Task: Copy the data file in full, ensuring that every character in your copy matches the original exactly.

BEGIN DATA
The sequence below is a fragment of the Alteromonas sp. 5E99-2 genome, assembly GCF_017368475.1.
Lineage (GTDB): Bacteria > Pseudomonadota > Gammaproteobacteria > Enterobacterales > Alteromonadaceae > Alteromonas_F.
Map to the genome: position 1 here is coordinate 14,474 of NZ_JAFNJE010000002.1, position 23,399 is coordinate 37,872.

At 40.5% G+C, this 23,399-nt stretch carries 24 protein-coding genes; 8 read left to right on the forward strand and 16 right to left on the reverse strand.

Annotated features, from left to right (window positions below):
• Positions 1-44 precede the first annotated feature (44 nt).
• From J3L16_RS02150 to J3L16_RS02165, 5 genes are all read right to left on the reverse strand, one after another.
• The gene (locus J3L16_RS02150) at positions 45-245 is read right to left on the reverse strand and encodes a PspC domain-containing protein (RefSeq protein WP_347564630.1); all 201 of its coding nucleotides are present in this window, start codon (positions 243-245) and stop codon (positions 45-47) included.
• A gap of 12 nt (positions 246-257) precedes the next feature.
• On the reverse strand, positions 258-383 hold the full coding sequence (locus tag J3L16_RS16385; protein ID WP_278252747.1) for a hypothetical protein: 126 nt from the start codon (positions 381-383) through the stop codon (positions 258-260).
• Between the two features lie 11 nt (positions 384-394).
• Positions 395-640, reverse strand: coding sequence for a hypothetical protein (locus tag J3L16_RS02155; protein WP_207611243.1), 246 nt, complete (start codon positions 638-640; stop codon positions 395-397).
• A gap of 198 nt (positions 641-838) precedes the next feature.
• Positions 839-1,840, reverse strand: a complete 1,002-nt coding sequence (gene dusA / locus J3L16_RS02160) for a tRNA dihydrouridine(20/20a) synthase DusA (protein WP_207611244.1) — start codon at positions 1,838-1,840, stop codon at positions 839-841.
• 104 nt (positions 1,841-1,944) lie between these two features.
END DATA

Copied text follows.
The sequence below is a fragment of the Alteromonas sp. 5E99-2 genome, assembly GCF_017368475.1.
Lineage (GTDB): Bacteria > Pseudomonadota > Gammaproteobacteria > Enterobacterales > Alteromonadaceae > Alteromonas_F.
Map to the genome: position 1 here is coordinate 14,474 of NZ_JAFNJE010000002.1, position 23,399 is coordinate 37,872.

At 40.5% G+C, this 23,399-nt stretch carries 24 protein-coding genes; 8 read left to right on the forward strand and 16 right to left on the reverse strand.

Annotated features, from left to right (window positions below):
• Positions 1-44 precede the first annotated feature (44 nt).
• From J3L16_RS02150 to J3L16_RS02165, 5 genes are all read right to left on the reverse strand, one after another.
• The gene (locus J3L16_RS02150) at positions 45-245 is read right to left on the reverse strand and encodes a PspC domain-containing protein (RefSeq protein WP_347564630.1); all 201 of its coding nucleotides are present in this window, start codon (positions 243-245) and stop codon (positions 45-47) included.
• A gap of 12 nt (positions 246-257) precedes the next feature.
• On the reverse strand, positions 258-383 hold the full coding sequence (locus tag J3L16_RS16385; protein ID WP_278252747.1) for a hypothetical protein: 126 nt from the start codon (positions 381-383) through the stop codon (positions 258-260).
• Between the two features lie 11 nt (positions 384-394).
• Positions 395-640, reverse strand: coding sequence for a hypothetical protein (locus tag J3L16_RS02155; protein WP_207611243.1), 246 nt, complete (start codon positions 638-640; stop codon positions 395-397).
• A gap of 198 nt (positions 641-838) precedes the next feature.
• Positions 839-1,840, reverse strand: a complete 1,002-nt coding sequence (gene dusA / locus J3L16_RS02160) for a tRNA dihydrouridine(20/20a) synthase DusA (protein WP_207611244.1) — start codon at positions 1,838-1,840, stop codon at positions 839-841.
• 104 nt (positions 1,841-1,944) lie between these two features.